By Guest Contributor Diana Lin
Prime-time television shows may be a lot more diverse than we give them credit for. And before you jump down my throat, think about it: Darren Criss from Glee? Part Filipino. Morena Baccarin on V is of Latin American origins. And Jesse Williams of Grey’s Anatomy—part black, part Scandinavian. See? That’s three more actors you didn’t think of as POC.
People of color have long struggled with representation on network television. We are obviated on sitcoms like How I Met Your Mother, where there’s never a single minority to be seen, much less in a positive light; we’re tokenized on shows like Justified where Erica Tazel’s Rachel Brooks exists simply to fulfill a racial quota in an otherwise all-white cast; or else we’re trigger-happy stereotypes in material like The Chin-Chens, which premiered a trailer so problematic it was subsequently removed. And the flip side of all this is yet another issue: color coding.
Coding occurs when the projection of identity upon a person (of any color) eclipses his or her actual ethnic identity. It is a widespread phenomenon in all media, with the oft-cited examples of Cameron Diaz and Jessica Alba as actors usually coded as white. Diaz has made no bones about her lack of identification with her Cuban background, while Alba, after facing criticism, has attempted to negotiate her identity by choosing some loaded roles.
So does this mean we’re approaching a post-racial media era? Not a chance. The pervasiveness of white as default in media leads causes casts to appear monolithic, even if actors of color are embedded within. The result isn’t diversity, because the audience views the cast demographic exactly as though the characters are white. It is unfortunate because race-neutral roles are often main characters with better developed storylines and conflicts, opportunities for minority actors to bust out their acting chops.
Cases in point:
Blaine from Glee: As one of the lead Warblers at Dalton Academy, Criss’s character Blaine is cool, confident, and dashing. Off the top of my head, I can’t remember the last time I witnessed a gay male lead that embodied all these qualities. But the fact that Criss’s biracial background goes unnoticed, primetime television has missed yet another opportunity to subvert old tropes: yes, a gaysian man can have pan-sexual appeal, yes, he does have cis-hetero characteristics.
Anna from V: Morena Baccarin’s coding was spelled out to viewers from the get-go. When the alien visitors arrive on Earth, the reporter played by Scott Wolf remarks, “You all seem to be what we consider attractive.” The observation resonates, because with the sole exception of Morris Chestnut, all other visible aliens are white. I don’t know if the subtext could be any clearer: if aliens wanted to ingratiate themselves with the inhabitants of Earth, they would not elect to blend in with the most populous ethnicity in the world (the Han Chinese), but instead they would dress themselves up in really good looking white people. Of course, this plays neatly into the narrative of white as default and as the dominant standard of beauty. Baccarin fits neatly into this narrative, her own background obscured by the whiteness of the cast.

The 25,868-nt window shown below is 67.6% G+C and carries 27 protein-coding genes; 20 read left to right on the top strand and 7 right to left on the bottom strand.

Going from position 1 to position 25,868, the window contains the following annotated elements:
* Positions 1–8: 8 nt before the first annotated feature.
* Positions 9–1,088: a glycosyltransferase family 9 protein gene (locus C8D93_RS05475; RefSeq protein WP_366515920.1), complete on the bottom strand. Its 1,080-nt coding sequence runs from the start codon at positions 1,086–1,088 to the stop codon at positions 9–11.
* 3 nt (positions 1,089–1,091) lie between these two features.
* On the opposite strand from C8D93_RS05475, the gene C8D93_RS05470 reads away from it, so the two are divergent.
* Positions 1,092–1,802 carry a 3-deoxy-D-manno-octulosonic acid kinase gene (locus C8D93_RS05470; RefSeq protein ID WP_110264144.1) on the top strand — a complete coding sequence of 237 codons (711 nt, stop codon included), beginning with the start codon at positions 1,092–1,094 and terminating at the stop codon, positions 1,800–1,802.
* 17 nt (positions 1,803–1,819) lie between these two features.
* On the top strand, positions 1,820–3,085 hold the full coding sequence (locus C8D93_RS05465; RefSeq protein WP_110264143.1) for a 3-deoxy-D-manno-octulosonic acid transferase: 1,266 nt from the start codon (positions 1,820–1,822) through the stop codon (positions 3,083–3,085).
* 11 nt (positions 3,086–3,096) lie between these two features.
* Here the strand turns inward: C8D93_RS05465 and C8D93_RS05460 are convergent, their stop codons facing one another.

Jackson Avery from Grey’s Anatomy: William’s case is also interesting. The show’s producer Shonda Rhimes, one of the few African Americans helming a primetime show, has done an admirable job providing audiences with a diverse cast in Grey’s Anatomy. The characters of Bailey, the Chief, Yang, and Torres are clearly developed as African American, Korean American or Latin@ characters. Avery, Williams’ character, is much more ambiguous, as showcased when Avery’s grandfather, a legendary surgeon, appears in all his white prestige without the show so much as a touching upon a multiracial family discourse. This is juxtaposed against the development of Cristina Yang’s character, where the running joke of her “Jewish faith” colors her reactions to social situations. Whether this was because producers felt that minority representation was at saturation point in the show or not remains to be seen, but Grey’s certain missed a chance to engage in some riskier family dynamics.
All this said, we shouldn’t forget that we, as viewers, have some agency in this respect, that coding is in a way our projections of what color a character should be. But ultimately, within the media industry, it’s the POC viewers who lose when characters are coded as white: we are invisible even to ourselves, no nuances or complexities are brought to the same tired roles, and valuable opportunities for dialogue or positive representation are lost again and again.
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